National Road 2 Blocked by 2,000 Protesters

About 2,000 garment workers that make clothes for Swedish clothing brand H&M blocked National Road 2 in Phnom Penh’s Meanchey district for two hours Wednesday, issuing a series of demands to increase their wages and improve working conditions.

The mostly women laborers working for the M&V International Manufacturing Limited factory swarmed onto the road at 8 a.m. and finished the protest shortly after 9:30 a.m., when factory and Ministry of Labor representatives agreed to negotiate with 10 of the protesters inside the factory.

A man carries his bicycle through a 2,000-strong crowd of protesting garment factory workers who blocked National Road 2 in Phnom Penh on Wednesday to demand better pay and work conditions. The workers, who make clothes for Swedish clothes brand H&M, stopped traffic for about 90 minutes. (Siv Channa)
A man carries his bicycle through a 2,000-strong crowd of protesting garment factory workers who blocked National Road 2 in Phnom Penh on Wednesday to demand better pay and work conditions. The workers, who make clothes for Swedish clothes brand H&M, stopped traffic for about 90 minutes. (Siv Channa)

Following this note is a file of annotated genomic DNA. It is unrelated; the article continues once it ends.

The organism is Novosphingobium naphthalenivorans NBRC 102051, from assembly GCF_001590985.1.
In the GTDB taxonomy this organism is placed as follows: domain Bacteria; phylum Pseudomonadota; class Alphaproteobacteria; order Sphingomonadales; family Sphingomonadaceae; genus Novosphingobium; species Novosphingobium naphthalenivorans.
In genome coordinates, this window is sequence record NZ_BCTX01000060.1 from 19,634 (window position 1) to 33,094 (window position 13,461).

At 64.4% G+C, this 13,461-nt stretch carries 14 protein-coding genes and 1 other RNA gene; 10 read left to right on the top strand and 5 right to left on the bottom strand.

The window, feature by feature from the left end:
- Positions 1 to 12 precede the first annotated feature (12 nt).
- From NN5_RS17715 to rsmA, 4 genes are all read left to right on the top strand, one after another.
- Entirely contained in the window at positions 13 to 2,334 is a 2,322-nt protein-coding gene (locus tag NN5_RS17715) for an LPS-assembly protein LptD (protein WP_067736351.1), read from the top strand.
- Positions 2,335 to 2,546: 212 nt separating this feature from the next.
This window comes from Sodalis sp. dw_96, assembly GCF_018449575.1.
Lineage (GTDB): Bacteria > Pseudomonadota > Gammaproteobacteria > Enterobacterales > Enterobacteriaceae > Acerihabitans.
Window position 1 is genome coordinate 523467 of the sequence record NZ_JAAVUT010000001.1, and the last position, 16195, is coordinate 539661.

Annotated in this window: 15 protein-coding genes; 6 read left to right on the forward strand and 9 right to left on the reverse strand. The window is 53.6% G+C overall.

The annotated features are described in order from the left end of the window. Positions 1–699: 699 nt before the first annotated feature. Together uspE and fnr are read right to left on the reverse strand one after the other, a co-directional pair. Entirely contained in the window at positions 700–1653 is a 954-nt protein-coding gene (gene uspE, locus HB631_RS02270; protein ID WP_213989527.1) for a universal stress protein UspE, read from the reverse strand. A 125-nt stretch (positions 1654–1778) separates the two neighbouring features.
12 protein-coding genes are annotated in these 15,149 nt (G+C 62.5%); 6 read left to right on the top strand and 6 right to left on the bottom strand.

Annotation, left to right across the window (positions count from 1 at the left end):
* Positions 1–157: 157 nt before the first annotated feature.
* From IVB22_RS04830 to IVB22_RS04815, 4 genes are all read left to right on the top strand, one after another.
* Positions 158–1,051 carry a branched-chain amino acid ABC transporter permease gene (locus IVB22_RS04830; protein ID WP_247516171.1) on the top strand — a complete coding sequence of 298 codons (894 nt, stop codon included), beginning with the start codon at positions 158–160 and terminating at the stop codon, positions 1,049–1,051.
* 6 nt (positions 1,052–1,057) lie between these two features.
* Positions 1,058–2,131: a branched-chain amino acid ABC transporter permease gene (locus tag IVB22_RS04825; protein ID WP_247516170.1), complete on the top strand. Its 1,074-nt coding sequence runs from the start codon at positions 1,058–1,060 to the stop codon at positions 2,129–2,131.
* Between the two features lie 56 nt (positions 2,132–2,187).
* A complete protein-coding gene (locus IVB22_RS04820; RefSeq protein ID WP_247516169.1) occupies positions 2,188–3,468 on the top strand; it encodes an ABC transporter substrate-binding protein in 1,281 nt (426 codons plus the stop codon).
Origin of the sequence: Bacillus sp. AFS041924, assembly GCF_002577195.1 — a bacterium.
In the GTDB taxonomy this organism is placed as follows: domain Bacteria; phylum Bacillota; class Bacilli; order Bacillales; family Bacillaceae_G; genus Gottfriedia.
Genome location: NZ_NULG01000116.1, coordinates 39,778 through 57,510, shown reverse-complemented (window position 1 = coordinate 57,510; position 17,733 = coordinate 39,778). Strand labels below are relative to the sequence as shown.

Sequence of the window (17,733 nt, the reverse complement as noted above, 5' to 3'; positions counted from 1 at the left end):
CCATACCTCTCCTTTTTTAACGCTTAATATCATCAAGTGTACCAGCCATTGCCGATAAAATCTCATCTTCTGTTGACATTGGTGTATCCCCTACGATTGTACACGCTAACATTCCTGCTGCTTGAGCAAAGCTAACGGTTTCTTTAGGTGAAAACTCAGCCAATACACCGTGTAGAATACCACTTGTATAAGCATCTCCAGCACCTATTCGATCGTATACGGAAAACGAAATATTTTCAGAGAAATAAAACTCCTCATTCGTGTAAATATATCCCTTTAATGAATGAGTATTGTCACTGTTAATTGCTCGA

“We decided to close the road to­day because the company hasn’t found a solution for all of us, and while we didn’t want to do this, we have no choice because the company owner refused to meet us,” said 20-year-old worker Ouk Chanda.

Ms. Chanda, who has worked for M&V for two years, said workers began making their demands on June 3, but that their demands had still not been met after representatives from the factory met Wednesday with management.

The workers want the company to stop docking pay from workers for every day they are sick or unable to come to work, and they want $1 per day allowance for food, an extra $5 for transport costs and a $3 bonus for working a public holiday.

Workers are also demanding that the factory stop firing women who are pregnant and give them paid leave instead.

Buth Bunchheang, a legal officer for the Coalition of Cambodian Apparel Workers’ Democratic Union, said he attended the talks inside the factory, but that the factory owners and officials from the Ministry of Labor showed no intention to comply with the workers’ demands.

“The workers still have a strong stance to continue to pro­test unless they get an appropriate resolution,” he said.

Khieu Savuth, chief of the labor conflict commission in the Ministry of Labor, said the talks failed because the workers are making demands beyond the scope of the Labor Law.

“It is impossible to find a solution for the employees because they demanded more than the law allows, and the factory already implemented an $80 minimum wage in line with the law,” he said. Officials at the factory could not be reached for comment.

(Additional reporting by Neou Vannarin)

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